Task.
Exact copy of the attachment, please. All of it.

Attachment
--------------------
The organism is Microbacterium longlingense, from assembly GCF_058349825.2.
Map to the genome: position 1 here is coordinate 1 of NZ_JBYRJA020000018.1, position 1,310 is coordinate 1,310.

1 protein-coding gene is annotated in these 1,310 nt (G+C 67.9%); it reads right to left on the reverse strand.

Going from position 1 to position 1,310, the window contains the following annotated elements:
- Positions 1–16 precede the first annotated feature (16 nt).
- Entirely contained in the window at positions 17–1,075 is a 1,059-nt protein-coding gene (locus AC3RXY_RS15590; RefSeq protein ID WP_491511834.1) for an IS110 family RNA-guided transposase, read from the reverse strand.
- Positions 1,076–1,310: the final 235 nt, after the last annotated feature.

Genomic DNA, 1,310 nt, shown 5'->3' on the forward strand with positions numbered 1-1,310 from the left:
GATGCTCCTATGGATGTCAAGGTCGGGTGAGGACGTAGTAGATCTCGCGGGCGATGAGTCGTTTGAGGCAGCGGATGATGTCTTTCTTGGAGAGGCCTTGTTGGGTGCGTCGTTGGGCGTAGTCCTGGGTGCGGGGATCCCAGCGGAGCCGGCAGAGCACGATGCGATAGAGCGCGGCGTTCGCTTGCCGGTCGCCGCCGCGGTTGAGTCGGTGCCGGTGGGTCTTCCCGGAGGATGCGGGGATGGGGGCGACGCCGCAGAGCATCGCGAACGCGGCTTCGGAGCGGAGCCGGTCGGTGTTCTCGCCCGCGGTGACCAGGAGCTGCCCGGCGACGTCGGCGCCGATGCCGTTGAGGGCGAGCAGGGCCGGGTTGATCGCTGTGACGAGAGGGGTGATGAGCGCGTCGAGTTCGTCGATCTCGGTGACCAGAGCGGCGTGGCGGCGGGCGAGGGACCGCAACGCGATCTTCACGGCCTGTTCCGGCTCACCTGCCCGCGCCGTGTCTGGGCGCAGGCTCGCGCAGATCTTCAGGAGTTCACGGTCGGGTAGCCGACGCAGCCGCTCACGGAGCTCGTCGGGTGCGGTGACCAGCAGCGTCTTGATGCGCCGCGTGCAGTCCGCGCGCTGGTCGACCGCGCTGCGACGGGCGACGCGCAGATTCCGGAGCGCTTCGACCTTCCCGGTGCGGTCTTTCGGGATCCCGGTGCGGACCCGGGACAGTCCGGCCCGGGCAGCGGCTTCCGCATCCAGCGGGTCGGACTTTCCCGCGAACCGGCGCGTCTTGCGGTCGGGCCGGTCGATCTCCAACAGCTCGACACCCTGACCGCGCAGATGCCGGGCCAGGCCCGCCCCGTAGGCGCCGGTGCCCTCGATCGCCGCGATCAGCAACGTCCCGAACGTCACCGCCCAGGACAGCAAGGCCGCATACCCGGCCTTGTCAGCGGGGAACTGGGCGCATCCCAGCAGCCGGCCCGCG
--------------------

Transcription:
The organism is Microbacterium longlingense, from assembly GCF_058349825.2.
Map to the genome: position 1 here is coordinate 1 of NZ_JBYRJA020000018.1, position 1,310 is coordinate 1,310.

1 protein-coding gene is annotated in these 1,310 nt (G+C 67.9%); it reads right to left on the reverse strand.

Going from position 1 to position 1,310, the window contains the following annotated elements:
- Positions 1–16 precede the first annotated feature (16 nt).
- Entirely contained in the window at positions 17–1,075 is a 1,059-nt protein-coding gene (locus AC3RXY_RS15590; RefSeq protein ID WP_491511834.1) for an IS110 family RNA-guided transposase, read from the reverse strand.
- Positions 1,076–1,310: the final 235 nt, after the last annotated feature.

Genomic DNA, 1,310 nt, shown 5'->3' on the forward strand with positions numbered 1-1,310 from the left:
GATGCTCCTATGGATGTCAAGGTCGGGTGAGGACGTAGTAGATCTCGCGGGCGATGAGTCGTTTGAGGCAGCGGATGATGTCTTTCTTGGAGAGGCCTTGTTGGGTGCGTCGTTGGGCGTAGTCCTGGGTGCGGGGATCCCAGCGGAGCCGGCAGAGCACGATGCGATAGAGCGCGGCGTTCGCTTGCCGGTCGCCGCCGCGGTTGAGTCGGTGCCGGTGGGTCTTCCCGGAGGATGCGGGGATGGGGGCGACGCCGCAGAGCATCGCGAACGCGGCTTCGGAGCGGAGCCGGTCGGTGTTCTCGCCCGCGGTGACCAGGAGCTGCCCGGCGACGTCGGCGCCGATGCCGTTGAGGGCGAGCAGGGCCGGGTTGATCGCTGTGACGAGAGGGGTGATGAGCGCGTCGAGTTCGTCGATCTCGGTGACCAGAGCGGCGTGGCGGCGGGCGAGGGACCGCAACGCGATCTTCACGGCCTGTTCCGGCTCACCTGCCCGCGCCGTGTCTGGGCGCAGGCTCGCGCAGATCTTCAGGAGTTCACGGTCGGGTAGCCGACGCAGCCGCTCACGGAGCTCGTCGGGTGCGGTGACCAGCAGCGTCTTGATGCGCCGCGTGCAGTCCGCGCGCTGGTCGACCGCGCTGCGACGGGCGACGCGCAGATTCCGGAGCGCTTCGACCTTCCCGGTGCGGTCTTTCGGGATCCCGGTGCGGACCCGGGACAGTCCGGCCCGGGCAGCGGCTTCCGCATCCAGCGGGTCGGACTTTCCCGCGAACCGGCGCGTCTTGCGGTCGGGCCGGTCGATCTCCAACAGCTCGACACCCTGACCGCGCAGATGCCGGGCCAGGCCCGCCCCGTAGGCGCCGGTGCCCTCGATCGCCGCGATCAGCAACGTCCCGAACGTCACCGCCCAGGACAGCAAGGCCGCATACCCGGCCTTGTCAGCGGGGAACTGGGCGCATCCCAGCAGCCGGCCCGCG